Sep 7 2012
Deming’s full statement is as follows:
“Create constancy of purpose toward improvement of product and service, with the aim to become competitive, stay in business and to provide jobs.”
We can breaks this down into several components:
- You should always be improving what your customers are paying you for, whether goods or services.
- You do this in order to:
- Compete, presumably against anyone worldwide.
- Stay in business, presumably forever.
- Provide jobs.
The most surprising piece is the mention of providing jobs as a goal. It is a goal for society at large, but a company creates jobs when it has to, and does not make it a goal. What Deming is really after, however, is not job creation but retention. As he elaborates on this point, he is saying that, instead of worrying exclusively about quarterly profits, companies should have a longer term strategy involving innovation, investments in research and education, and constant improvement in products or services – as well as internal processes – and that no employees should lose their jobs for contributing to improvements.
Most of his readers in the 1980s would have readily agreed on the need for a strategy, but would at best have paid lip service to the need to retain people. 30 years later, the management of most American companies is even less committed to its work force, and practices like rank-and-yank make firings routine, even in the absence of economic need. The few companies that have implemented the Human Resources part of Lean can claim to follow Deming on this point.
Although he does not say it in so many words, it is clear from what he says in other parts of the book, is that “making profits every quarter” is not an appropriate purpose, whatever constancy you pursue it with. Your purpose should be in terms of goods or services provided to a population of customers, with profits a by-product of doing this well.
How do you create constancy of purpose? As a necessary condition, it seems that a purpose would have to be articulated and communicated to all stakeholders, and serve as an overarching hoshin for the organization. This is what today’s Mission Statements are supposed to do.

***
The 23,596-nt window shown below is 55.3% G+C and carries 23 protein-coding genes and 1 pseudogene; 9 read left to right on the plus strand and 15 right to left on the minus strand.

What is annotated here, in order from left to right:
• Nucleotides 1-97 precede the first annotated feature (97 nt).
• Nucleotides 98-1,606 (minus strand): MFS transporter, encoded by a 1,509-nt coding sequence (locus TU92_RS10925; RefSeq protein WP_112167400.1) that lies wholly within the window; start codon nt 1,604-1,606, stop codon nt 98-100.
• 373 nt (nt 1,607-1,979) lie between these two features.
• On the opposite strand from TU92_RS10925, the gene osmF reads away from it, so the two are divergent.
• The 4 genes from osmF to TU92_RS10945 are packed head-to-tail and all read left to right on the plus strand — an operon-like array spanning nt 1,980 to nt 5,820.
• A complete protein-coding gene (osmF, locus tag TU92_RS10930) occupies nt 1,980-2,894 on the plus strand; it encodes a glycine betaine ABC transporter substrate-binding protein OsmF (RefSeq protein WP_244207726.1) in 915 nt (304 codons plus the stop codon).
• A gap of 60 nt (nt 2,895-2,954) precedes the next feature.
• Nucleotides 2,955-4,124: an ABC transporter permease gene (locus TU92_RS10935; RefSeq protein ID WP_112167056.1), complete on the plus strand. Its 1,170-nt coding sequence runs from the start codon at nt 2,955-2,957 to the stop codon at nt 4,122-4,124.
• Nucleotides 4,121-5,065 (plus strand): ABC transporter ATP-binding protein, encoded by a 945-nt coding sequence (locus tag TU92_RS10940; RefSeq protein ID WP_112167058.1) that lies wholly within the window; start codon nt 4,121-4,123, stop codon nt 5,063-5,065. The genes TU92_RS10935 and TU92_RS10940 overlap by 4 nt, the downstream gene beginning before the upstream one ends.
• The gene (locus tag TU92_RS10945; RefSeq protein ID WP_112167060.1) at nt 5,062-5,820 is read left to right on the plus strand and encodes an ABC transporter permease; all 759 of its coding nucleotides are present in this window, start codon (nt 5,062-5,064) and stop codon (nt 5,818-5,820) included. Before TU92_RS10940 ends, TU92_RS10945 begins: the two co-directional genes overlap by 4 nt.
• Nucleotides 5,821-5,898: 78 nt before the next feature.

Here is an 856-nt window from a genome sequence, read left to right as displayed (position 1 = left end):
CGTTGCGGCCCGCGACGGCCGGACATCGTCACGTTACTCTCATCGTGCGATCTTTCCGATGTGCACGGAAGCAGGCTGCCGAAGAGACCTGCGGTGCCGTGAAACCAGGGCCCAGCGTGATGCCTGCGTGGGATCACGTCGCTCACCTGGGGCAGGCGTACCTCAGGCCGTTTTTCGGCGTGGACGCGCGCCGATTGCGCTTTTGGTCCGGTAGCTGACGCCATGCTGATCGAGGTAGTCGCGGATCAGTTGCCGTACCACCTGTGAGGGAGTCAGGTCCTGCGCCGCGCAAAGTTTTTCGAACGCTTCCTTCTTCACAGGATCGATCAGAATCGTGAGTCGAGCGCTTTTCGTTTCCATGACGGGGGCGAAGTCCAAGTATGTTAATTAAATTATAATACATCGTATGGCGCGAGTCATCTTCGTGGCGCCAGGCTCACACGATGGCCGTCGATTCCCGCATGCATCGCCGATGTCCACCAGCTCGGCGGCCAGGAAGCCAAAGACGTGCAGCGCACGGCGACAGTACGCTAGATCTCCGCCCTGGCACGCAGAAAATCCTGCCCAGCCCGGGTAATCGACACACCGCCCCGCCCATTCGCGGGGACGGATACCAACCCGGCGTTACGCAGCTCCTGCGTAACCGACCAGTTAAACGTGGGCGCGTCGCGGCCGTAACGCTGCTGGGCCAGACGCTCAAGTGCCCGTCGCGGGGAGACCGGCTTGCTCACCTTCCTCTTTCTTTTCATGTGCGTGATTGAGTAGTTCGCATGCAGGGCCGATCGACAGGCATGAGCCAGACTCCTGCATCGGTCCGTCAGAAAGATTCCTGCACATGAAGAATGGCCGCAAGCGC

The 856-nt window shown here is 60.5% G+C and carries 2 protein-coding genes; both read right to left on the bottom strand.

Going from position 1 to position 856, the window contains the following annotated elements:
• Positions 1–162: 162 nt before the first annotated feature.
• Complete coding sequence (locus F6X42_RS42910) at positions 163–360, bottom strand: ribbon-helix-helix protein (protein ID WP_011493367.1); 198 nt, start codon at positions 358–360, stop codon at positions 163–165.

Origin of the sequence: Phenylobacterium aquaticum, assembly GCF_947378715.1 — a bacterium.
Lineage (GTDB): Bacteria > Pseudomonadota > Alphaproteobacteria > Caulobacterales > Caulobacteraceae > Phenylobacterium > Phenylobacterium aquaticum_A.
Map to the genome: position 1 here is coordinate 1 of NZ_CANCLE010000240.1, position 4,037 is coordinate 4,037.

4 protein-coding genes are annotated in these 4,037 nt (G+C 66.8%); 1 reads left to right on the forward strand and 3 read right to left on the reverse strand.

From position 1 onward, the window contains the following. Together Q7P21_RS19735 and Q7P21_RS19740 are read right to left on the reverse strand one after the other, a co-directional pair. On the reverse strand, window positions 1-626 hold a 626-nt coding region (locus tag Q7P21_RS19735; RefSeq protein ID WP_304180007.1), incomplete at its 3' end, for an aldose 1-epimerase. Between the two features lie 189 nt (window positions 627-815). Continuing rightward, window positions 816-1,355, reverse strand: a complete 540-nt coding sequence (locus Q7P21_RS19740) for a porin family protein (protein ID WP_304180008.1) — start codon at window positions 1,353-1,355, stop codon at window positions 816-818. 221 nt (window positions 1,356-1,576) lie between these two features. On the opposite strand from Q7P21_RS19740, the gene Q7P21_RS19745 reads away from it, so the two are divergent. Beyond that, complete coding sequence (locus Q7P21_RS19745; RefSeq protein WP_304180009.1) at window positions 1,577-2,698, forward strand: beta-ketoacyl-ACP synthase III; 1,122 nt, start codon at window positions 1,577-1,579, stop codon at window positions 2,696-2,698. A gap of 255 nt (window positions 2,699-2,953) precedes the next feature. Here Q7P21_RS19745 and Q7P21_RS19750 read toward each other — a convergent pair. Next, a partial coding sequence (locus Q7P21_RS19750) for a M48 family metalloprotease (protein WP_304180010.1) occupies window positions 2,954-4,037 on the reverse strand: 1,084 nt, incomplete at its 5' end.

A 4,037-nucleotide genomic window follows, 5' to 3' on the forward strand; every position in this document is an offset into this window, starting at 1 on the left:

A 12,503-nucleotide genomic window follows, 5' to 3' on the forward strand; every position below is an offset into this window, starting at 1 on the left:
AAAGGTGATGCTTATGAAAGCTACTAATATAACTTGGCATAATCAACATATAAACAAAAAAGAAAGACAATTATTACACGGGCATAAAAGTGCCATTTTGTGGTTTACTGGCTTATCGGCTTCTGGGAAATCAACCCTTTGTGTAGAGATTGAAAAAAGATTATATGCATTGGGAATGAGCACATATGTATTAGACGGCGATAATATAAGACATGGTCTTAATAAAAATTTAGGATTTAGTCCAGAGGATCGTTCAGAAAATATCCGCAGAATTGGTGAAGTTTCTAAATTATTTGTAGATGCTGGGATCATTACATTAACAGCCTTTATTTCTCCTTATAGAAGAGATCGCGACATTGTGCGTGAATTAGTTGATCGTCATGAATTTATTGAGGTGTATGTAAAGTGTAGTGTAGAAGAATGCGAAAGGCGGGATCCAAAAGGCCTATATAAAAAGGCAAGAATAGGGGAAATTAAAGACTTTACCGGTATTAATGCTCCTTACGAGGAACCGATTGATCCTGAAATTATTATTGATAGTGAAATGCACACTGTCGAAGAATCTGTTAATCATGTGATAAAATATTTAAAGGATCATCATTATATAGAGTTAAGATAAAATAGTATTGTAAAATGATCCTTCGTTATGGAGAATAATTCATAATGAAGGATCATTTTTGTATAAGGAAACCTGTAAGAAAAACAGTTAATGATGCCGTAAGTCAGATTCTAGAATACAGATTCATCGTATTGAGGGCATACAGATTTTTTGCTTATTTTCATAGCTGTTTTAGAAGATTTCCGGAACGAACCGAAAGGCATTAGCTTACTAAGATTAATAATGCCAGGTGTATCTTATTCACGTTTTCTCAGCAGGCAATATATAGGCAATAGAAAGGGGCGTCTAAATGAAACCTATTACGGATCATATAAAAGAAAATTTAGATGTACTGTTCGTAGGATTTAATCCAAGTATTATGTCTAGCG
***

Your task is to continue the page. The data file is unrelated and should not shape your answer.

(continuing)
Some of them don’t live up to this expectation. GM’s mission statement, for example, is as follows:
“G.M. is a multinational corporation engaged in socially responsible operations, worldwide. It is dedicated to provide products and services of such quality that our customers will receive superior value while our employees and business partners will share in our success and our stock-holders will receive a sustained superior return on their investment.”
From it, you would not guess that the company makes cars and trucks. The statement reads like keywords strung together. The only specific thing it says is that the company exists to make money for stock-holders. Ford’s is equally cagey:
“Ford Motor Company is focused on creating a strong business that builds great products that contribute to a better world.”
A cheese maker could say the same.
Schlumberger, on the other hand, describes itself as follows:
“The world’s leading oilfield services company supplying technology, information solutions and integrated project management that optimize reservoir performance for customers working in the oil and gas industry.”
Neither a cheese maker nor a car company could say that. From that one sentence, we know which market the company serves and what it provides. To managers inside the company, it provides a clear direction on what to pursue and what to stay away from.
This is a company founded in 1926 with over $39B in sales in 2011. 25 years ago, it could not have made such a clear statement of purpose, because it had diversified into unrelated areas: besides providing oilfield services, it was making household meters for electricity, water and gas, smart cards, and semiconductor chips. It has since then sold off all these businesses and refocused on the activity for which it had been founded.
Google’s mission statement is also clear and specific:
“Google’s mission is to organize the world‘s information and make it universally accessible and useful.”
Companies diversify to hedge against the instability or cyclicality of their original businesses. A consequence of diversification it that it shifts management’s focus away from products and services. Mission statements then can express no other constant purpose than making money at all times, which Deming brands a deadly disease in Chapter 3 of Out of the Crisis.
Managers believe they can combine unrelated businesses, because they think of management as a generic skill, portable from oilfield services to semiconductors, from sugary water to computers, or from dessert toppings to floor wax. There are individual success stories, like Carlos Ghosn going from tires to cars, or Alan Mulally from airplanes to cars, but it is a different challenge for a company to take over another in a different business, and failures are common. If a company operates by Deming’s 1st point, it has a purpose that can be stated in a mission statement in terms of products and services. Conglomerates clearly don’t, but then, neither do Korean Chaebols or Japanese Keiretsus, and such structures still include some of the world’s best known companies, like GE, Hyundai, or Mitsubishi.